Hussein Beware: Zinni's Nearly Ready
By Linda D. Kozaryn
American Forces Press Service
ABU DHABI, United Arab Emirates, Feb. 13, 1998 U.S. Marine Corps Gen. Anthony C. Zinni said if he were Saddam Hussein right now, he'd be "nervous."
And understandably so, for who knows better than Zinni, commander of U.S. Central Command, the firepower that will be sent Hussein's way if diplomacy fails and the president orders military action. Within a week, Zinni said, nearly 30,000 U.S. troops and about 2,500 British troops will be massed offshore and ready to strike.
"We're ready now, but there's a few more pieces to put in," Zinni told reporters. Those pieces are another 3,000 ground troops and the USS Guam Amphibious Readiness Group, carrying 3,000 Marines.
The ground troops are on alert at Fort Stewart, Ga., and soon will be headed to Kuwait, where they'll draw pre-positioned equipment. The Guam is en route to the gulf.
Zinni accompanied Defense Secretary William S. Cohen, who toured six gulf states Feb. 8-11. The two defense leaders outlined action plans with local heads of state and defense officials. They spread the word: If diplomacy fails and military action is deemed necessary, the strikes will be substantial.
Zinni would not discuss how long a campaign against Iraq might last. "We're here for however long it takes," the general said.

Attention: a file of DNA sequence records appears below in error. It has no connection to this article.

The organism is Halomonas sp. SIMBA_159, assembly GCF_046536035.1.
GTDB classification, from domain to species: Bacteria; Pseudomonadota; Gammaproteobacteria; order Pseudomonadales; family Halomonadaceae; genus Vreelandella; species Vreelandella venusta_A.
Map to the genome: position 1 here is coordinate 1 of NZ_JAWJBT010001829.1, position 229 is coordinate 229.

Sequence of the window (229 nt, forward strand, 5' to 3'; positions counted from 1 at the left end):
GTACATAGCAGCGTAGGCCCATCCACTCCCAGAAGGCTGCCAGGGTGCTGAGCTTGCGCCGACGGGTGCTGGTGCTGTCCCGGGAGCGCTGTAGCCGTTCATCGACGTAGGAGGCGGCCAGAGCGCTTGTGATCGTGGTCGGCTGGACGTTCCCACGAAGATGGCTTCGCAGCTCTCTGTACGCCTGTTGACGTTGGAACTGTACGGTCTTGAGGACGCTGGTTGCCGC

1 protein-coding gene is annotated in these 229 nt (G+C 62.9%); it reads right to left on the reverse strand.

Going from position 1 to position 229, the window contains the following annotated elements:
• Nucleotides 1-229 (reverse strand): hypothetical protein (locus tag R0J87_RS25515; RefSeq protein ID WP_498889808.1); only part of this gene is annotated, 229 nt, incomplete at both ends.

Targets will be "the things that allow Hussein to stay in power, threaten his neighbors, threaten the use of weapons of mass destruction, and the things that control those assets -- the things he holds dear," Zinni said.
Even though his force is nearly assembled, Zinni said he would appreciate any contribution other friends and allies make. Germany, Canada and Australia have offered either moral or materiel support. "We certainly will work to integrate them and make sure their contribution is part of whatever we do," he said.
Zinni expressed appreciation for the tremendous support he's getting from the other U.S. unified combatant commands and the services. As for the front-line U.S. troops in the region, he simply said, "I couldn't be more proud."
He said his biggest concern for the moment is ensuring military planners have looked at every possible reaction a strike might cause. He wants to ensure "sequel plans are in place to handle anything that might come up."
Planning for an operation of this nature never ends, Zinni noted. "We like to keep flexibility built in. We have to take into account unpredictables like weather and other things. We're always refining," he said. "Right up to the last minute, you're assessing the situation."